By Joe Christensen
After 3 1/2 years of covering the Twins with La Velle, I felt like I had stepped into “The Twilight Zone” on Thursday.
It started at about 9:45 a.m., when Buster Olney was on ESPN’s “First Take” talking about the waiver claims that had been submitted for Seattle’s Raul Ibanez and Jarrod Washburn. Olney, who works tirelessly and is incredibly well-connected, said the Twins had won the claim on one of the players, but he wasn’t sure which.
You had to figure it was Ibanez, right? Michael Cuddyer might be lost for the season. Ibanez could play right field, Denard Span could move to center, and Carlos Gomez could give the Twins speed off the bench. The Twins’ obvious need is setup relief, but an Ibanez move would have made them more potent offensively, perhaps lessening the pressure on the bullpen to protect tight leads.
The Rays, who just lost Carl Crawford and Evan Longoria to injury, were desperate to land Ibanez, but the Twins were ahead of them on the waiver list. Turns out, the Tigers were the team that won the claim on Ibanez. That tells you how popular he was. Even the Tigers, who are practically dead (despite all you’ve read on this blog), figured he was a good investment, at $1.4 million over the season’s final six weeks.
Washburn, meanwhile, is owed $13 million through the end of 2009. Going after him was such a non-Twins move, that I didn’t even give it serious thought. I began working the phones, and as soon I learned the Twins had not won the claim for Ibanez, I posted something on this blog.
But the Washburn thing wouldn’t die. At about 4:20 p.m., I got a tip from someone who had spoken to another GM that the Twins were indeed the team working on Washburn. Then, Jon Heyman posted that news at SI.com.
I was still dubious. I had an off-day story to write on Francisco Liriano, but I had to get to the bottom of this, even if the 48-hour waiver period had expired on Ibanez and Washburn, meaning neither player was going anywhere.
So I made more calls, and finally confirmed it: The Twins were dead serious about Washburn. That’s how desperate they’ve become to address their bullpen. They were willing to take on Washburn’s contract and move a starting pitcher into a relief role.
The Twins have become increasingly dismayed about the quality of relievers falling to them on the waiver wire. I know it’s clear they passed on Chad Bradford, and I know what the numbers say — that he would be a clear upgrade over Brian Bass — but the Twins had scouts see Bradford before Tampa Bay got him and decided he wasn’t the right guy. Time will tell if that was wise thinking.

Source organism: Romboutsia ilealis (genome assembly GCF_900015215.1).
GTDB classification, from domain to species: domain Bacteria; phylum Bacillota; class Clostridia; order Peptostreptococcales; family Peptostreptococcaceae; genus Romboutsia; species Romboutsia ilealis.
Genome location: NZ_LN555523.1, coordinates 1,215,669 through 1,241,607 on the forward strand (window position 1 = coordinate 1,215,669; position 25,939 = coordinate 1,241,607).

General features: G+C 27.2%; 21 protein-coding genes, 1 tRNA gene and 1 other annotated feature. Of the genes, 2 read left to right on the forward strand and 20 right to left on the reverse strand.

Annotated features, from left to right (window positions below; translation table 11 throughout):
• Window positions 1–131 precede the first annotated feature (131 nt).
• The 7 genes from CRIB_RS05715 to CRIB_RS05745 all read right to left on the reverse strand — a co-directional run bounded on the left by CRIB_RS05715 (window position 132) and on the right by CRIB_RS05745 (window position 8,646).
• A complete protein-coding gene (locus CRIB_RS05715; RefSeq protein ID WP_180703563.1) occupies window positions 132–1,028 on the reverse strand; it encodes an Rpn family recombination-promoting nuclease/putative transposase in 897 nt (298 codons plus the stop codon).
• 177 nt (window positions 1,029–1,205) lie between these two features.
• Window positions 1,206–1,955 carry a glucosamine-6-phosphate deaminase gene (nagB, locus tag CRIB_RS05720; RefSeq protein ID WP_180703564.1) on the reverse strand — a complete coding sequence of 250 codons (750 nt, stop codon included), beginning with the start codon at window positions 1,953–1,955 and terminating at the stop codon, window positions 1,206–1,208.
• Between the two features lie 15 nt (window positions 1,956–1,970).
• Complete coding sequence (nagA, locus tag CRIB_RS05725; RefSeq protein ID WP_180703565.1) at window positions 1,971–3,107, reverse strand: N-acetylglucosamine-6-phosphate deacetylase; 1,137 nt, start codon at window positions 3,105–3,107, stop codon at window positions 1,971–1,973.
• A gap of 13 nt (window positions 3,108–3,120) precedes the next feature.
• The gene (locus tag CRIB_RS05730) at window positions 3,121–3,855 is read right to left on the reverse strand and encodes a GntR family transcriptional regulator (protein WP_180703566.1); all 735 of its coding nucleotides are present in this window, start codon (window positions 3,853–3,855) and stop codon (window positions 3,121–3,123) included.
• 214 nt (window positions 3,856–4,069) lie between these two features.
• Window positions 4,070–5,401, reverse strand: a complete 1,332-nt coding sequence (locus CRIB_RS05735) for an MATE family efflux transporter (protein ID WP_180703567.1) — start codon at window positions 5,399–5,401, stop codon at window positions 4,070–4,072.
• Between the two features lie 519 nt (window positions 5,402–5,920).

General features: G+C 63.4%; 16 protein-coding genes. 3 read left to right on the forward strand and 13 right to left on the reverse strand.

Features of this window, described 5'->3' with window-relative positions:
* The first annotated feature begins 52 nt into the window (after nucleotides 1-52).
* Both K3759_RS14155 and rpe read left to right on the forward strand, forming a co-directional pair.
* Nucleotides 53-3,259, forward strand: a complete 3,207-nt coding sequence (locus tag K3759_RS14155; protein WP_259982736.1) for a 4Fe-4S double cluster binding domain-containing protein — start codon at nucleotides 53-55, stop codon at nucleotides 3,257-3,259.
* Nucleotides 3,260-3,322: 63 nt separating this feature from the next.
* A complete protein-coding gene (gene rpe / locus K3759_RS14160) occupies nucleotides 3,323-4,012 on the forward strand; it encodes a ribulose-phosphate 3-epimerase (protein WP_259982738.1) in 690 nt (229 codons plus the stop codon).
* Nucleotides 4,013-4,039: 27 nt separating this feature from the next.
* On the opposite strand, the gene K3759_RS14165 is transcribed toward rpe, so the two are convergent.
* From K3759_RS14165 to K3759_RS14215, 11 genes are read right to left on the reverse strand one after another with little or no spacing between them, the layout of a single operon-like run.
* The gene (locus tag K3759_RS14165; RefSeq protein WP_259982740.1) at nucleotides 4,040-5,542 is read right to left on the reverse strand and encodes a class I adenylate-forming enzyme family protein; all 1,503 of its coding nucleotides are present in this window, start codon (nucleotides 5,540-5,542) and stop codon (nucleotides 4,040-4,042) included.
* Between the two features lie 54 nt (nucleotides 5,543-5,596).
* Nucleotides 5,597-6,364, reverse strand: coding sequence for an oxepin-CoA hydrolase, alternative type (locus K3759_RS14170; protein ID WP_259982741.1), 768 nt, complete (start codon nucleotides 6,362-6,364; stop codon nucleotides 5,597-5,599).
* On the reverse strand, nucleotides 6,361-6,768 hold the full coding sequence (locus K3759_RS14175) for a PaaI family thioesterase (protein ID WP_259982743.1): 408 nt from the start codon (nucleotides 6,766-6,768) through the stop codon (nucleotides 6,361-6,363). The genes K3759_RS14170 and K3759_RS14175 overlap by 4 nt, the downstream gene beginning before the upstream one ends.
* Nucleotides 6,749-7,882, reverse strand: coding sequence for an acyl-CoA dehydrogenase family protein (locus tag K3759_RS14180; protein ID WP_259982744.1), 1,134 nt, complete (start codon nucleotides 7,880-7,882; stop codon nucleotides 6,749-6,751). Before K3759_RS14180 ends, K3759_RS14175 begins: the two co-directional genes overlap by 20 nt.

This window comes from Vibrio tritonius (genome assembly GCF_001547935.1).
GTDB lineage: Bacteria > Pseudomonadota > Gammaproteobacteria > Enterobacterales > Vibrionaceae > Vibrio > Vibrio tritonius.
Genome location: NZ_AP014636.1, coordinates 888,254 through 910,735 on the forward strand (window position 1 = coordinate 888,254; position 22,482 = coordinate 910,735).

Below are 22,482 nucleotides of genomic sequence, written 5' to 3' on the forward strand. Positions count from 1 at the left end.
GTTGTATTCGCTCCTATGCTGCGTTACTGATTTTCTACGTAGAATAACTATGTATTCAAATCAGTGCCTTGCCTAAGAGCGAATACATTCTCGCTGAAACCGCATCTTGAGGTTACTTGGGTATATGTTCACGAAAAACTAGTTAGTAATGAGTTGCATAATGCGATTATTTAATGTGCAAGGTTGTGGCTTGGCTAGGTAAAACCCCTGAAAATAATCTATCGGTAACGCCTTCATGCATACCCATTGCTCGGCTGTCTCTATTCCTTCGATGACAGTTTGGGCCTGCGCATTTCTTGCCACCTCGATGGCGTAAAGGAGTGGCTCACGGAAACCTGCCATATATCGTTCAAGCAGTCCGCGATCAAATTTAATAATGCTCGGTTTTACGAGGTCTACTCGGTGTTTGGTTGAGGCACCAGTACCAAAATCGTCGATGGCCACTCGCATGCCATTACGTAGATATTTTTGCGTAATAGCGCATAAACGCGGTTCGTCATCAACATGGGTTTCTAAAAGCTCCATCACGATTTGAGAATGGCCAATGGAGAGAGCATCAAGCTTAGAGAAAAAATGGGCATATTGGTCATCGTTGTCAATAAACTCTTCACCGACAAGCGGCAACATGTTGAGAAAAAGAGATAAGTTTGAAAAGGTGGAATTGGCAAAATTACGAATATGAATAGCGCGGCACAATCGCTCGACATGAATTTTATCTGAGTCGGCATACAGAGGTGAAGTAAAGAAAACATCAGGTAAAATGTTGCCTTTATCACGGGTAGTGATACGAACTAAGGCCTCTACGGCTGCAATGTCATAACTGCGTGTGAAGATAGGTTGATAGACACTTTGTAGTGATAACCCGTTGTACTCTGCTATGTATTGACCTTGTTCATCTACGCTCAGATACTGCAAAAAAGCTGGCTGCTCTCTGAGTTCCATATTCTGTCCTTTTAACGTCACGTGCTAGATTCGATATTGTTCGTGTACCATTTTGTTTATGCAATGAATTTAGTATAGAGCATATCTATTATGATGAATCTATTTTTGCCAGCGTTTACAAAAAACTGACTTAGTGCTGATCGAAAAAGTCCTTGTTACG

Bradford has pitched three scoreless innings for the Rays, but he’s also given up four hits and allowed three walks. I assumed the Twins turned their back on Bradford because he is owed $3.5 million next year. The Twins never have paid that much for middle relief. But the more La Velle and I talk to people, the more we realize money isn’t the issue right now. Washburn is proof.
But wait, there’s more…
OK, so I was still coming to grips with the Twins’ interest in Washburn, a lefty who is 5-12 with a 4.58 ERA and just turned 34 this week. He has a no-trade clause, but he’s also a Wisconsin guy, so the Twins would be a good regional fit. But then I’m wondering: Why the heck wouldn’t the Mariners just let the Twins have him?
The minute the Twins made the claim, they could have been stuck with the contract. That’s about $2.55 million for the rest of this year and another $10.35 million for next year.
Were the Twins just doing this to block the White Sox from getting Washburn? No, I was told. A team doesn’t put in a claim for a player with Washburn’s contract unless they are willing to get stuck with it.
But that wasn’t enough for the Mariners. They are convinced Washburn has value on the trade market. The Yankees were willing to take the contract off their hands in late July, but the deal fell through because the Mariners wanted talent in return.
I received indications that the Twins offered Boof Bonser. Makes sense, as he is out of minor-league options, and the Twins would need to clear a spot for Washburn. As I wrote recently, Bonser is only 26, and it makes sense for a team that is way out of the race to let Bonser make 10 starts down the stretch.
Bonser isn’t even eligible for arbitration, so the Mariners could have found a pitcher for their 2009 rotation who will make less than $500,000 next year.
Oh no. I have indications the Mariners insisted on getting one of the Twins’ current starting pitchers. Yeah, like Nick Blackburn or Kevin Slowey. That, friends, is sheer lunacy.
Throughout baseball, there is a growing frustration with the Mariners. Teams that deal with them aren’t really sure who’s in charge. Interim GM Lee Pelekoudas is a good baseball man, but it’s not always his say. Apparently, there is great fear in the ownership ranks about the losses mounting and any appearance that the M’s are starting a fire sale.
Teams have tried telling the Mariners that Washburn’s value isn’t exactly on the rise. He’s the type of player who gets moved in July or August, only because other teams are desperate. Come November, the Yankees, Twins and White Sox will have a whole slew of choices on the free agent market.
Maybe the Mariners think they can get someone at least as good as Bonser if they wait until the winter to trade Washburn. No chance.
I can’t sit here and say getting Washburn would have been a good move for the Twins. But I can assure you the Mariners made a bad choice, not unloading him when they could.